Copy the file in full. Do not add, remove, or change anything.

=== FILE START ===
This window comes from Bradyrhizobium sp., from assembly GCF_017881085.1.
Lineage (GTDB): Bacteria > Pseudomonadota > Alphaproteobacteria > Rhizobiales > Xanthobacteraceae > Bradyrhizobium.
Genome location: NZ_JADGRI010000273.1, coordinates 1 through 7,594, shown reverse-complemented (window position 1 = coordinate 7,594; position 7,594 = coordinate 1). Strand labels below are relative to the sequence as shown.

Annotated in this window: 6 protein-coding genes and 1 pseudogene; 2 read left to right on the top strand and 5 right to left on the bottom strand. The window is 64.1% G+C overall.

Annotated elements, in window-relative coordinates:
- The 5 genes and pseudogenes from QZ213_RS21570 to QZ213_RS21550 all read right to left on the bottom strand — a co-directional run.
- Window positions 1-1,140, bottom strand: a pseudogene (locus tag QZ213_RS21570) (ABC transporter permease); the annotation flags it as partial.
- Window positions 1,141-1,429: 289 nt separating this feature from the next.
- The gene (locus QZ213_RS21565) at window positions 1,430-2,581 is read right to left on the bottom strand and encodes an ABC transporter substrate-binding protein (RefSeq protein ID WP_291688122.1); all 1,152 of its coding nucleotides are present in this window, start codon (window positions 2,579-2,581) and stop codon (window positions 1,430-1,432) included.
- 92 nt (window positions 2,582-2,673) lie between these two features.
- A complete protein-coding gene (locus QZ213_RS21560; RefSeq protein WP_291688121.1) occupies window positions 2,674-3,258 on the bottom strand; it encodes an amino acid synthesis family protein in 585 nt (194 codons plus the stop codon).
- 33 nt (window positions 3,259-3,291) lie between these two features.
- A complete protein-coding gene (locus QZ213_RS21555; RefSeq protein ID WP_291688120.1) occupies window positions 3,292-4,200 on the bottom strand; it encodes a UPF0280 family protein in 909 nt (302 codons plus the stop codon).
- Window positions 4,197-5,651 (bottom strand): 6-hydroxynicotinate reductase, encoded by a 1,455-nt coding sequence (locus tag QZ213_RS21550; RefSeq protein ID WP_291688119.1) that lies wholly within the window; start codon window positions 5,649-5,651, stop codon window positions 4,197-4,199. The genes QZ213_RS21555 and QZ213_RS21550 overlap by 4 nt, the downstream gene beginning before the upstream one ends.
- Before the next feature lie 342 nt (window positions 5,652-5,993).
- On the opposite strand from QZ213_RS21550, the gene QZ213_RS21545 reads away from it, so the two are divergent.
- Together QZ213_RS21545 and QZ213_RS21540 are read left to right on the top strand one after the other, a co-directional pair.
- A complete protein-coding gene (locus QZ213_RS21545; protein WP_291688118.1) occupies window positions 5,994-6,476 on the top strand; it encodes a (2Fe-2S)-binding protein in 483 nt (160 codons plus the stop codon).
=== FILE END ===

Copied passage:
This window comes from Bradyrhizobium sp., from assembly GCF_017881085.1.
Lineage (GTDB): Bacteria > Pseudomonadota > Alphaproteobacteria > Rhizobiales > Xanthobacteraceae > Bradyrhizobium.
Genome location: NZ_JADGRI010000273.1, coordinates 1 through 7,594, shown reverse-complemented (window position 1 = coordinate 7,594; position 7,594 = coordinate 1). Strand labels below are relative to the sequence as shown.

Annotated in this window: 6 protein-coding genes and 1 pseudogene; 2 read left to right on the top strand and 5 right to left on the bottom strand. The window is 64.1% G+C overall.

Annotated elements, in window-relative coordinates:
- The 5 genes and pseudogenes from QZ213_RS21570 to QZ213_RS21550 all read right to left on the bottom strand — a co-directional run.
- Window positions 1-1,140, bottom strand: a pseudogene (locus tag QZ213_RS21570) (ABC transporter permease); the annotation flags it as partial.
- Window positions 1,141-1,429: 289 nt separating this feature from the next.
- The gene (locus QZ213_RS21565) at window positions 1,430-2,581 is read right to left on the bottom strand and encodes an ABC transporter substrate-binding protein (RefSeq protein ID WP_291688122.1); all 1,152 of its coding nucleotides are present in this window, start codon (window positions 2,579-2,581) and stop codon (window positions 1,430-1,432) included.
- 92 nt (window positions 2,582-2,673) lie between these two features.
- A complete protein-coding gene (locus QZ213_RS21560; RefSeq protein WP_291688121.1) occupies window positions 2,674-3,258 on the bottom strand; it encodes an amino acid synthesis family protein in 585 nt (194 codons plus the stop codon).
- 33 nt (window positions 3,259-3,291) lie between these two features.
- A complete protein-coding gene (locus QZ213_RS21555; RefSeq protein ID WP_291688120.1) occupies window positions 3,292-4,200 on the bottom strand; it encodes a UPF0280 family protein in 909 nt (302 codons plus the stop codon).
- Window positions 4,197-5,651 (bottom strand): 6-hydroxynicotinate reductase, encoded by a 1,455-nt coding sequence (locus tag QZ213_RS21550; RefSeq protein ID WP_291688119.1) that lies wholly within the window; start codon window positions 5,649-5,651, stop codon window positions 4,197-4,199. The genes QZ213_RS21555 and QZ213_RS21550 overlap by 4 nt, the downstream gene beginning before the upstream one ends.
- Before the next feature lie 342 nt (window positions 5,652-5,993).
- On the opposite strand from QZ213_RS21550, the gene QZ213_RS21545 reads away from it, so the two are divergent.
- Together QZ213_RS21545 and QZ213_RS21540 are read left to right on the top strand one after the other, a co-directional pair.
- A complete protein-coding gene (locus QZ213_RS21545; protein WP_291688118.1) occupies window positions 5,994-6,476 on the top strand; it encodes a (2Fe-2S)-binding protein in 483 nt (160 codons plus the stop codon).